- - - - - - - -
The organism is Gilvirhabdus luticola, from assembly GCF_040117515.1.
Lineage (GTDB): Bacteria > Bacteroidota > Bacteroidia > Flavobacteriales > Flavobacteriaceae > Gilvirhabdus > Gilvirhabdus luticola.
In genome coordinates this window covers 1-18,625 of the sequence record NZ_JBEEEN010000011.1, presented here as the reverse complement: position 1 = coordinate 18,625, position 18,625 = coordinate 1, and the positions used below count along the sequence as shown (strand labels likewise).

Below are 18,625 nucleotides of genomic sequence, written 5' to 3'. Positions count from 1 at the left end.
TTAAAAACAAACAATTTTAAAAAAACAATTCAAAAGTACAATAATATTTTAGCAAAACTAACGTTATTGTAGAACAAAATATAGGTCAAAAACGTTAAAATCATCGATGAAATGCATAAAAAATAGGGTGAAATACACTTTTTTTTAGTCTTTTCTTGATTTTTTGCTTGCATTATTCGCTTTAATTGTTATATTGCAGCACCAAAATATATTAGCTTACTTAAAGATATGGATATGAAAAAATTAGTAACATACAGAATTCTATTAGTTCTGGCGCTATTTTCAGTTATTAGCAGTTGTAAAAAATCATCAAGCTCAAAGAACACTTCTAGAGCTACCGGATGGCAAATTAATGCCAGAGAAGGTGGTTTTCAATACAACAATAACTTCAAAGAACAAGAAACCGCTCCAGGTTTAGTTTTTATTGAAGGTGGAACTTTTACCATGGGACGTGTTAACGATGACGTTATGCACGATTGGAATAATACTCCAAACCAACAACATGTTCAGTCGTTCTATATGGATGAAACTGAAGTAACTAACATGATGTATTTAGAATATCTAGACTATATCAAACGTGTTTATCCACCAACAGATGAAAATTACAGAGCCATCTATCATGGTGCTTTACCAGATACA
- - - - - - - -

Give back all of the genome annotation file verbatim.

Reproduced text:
The organism is Gilvirhabdus luticola, from assembly GCF_040117515.1.
Lineage (GTDB): Bacteria > Bacteroidota > Bacteroidia > Flavobacteriales > Flavobacteriaceae > Gilvirhabdus > Gilvirhabdus luticola.
In genome coordinates this window covers 1-18,625 of the sequence record NZ_JBEEEN010000011.1, presented here as the reverse complement: position 1 = coordinate 18,625, position 18,625 = coordinate 1, and the positions used below count along the sequence as shown (strand labels likewise).

Below are 18,625 nucleotides of genomic sequence, written 5' to 3'. Positions count from 1 at the left end.
TTAAAAACAAACAATTTTAAAAAAACAATTCAAAAGTACAATAATATTTTAGCAAAACTAACGTTATTGTAGAACAAAATATAGGTCAAAAACGTTAAAATCATCGATGAAATGCATAAAAAATAGGGTGAAATACACTTTTTTTTAGTCTTTTCTTGATTTTTTGCTTGCATTATTCGCTTTAATTGTTATATTGCAGCACCAAAATATATTAGCTTACTTAAAGATATGGATATGAAAAAATTAGTAACATACAGAATTCTATTAGTTCTGGCGCTATTTTCAGTTATTAGCAGTTGTAAAAAATCATCAAGCTCAAAGAACACTTCTAGAGCTACCGGATGGCAAATTAATGCCAGAGAAGGTGGTTTTCAATACAACAATAACTTCAAAGAACAAGAAACCGCTCCAGGTTTAGTTTTTATTGAAGGTGGAACTTTTACCATGGGACGTGTTAACGATGACGTTATGCACGATTGGAATAATACTCCAAACCAACAACATGTTCAGTCGTTCTATATGGATGAAACTGAAGTAACTAACATGATGTATTTAGAATATCTAGACTATATCAAACGTGTTTATCCACCAACAGATGAAAATTACAGAGCCATCTATCATGGTGCTTTACCAGATACA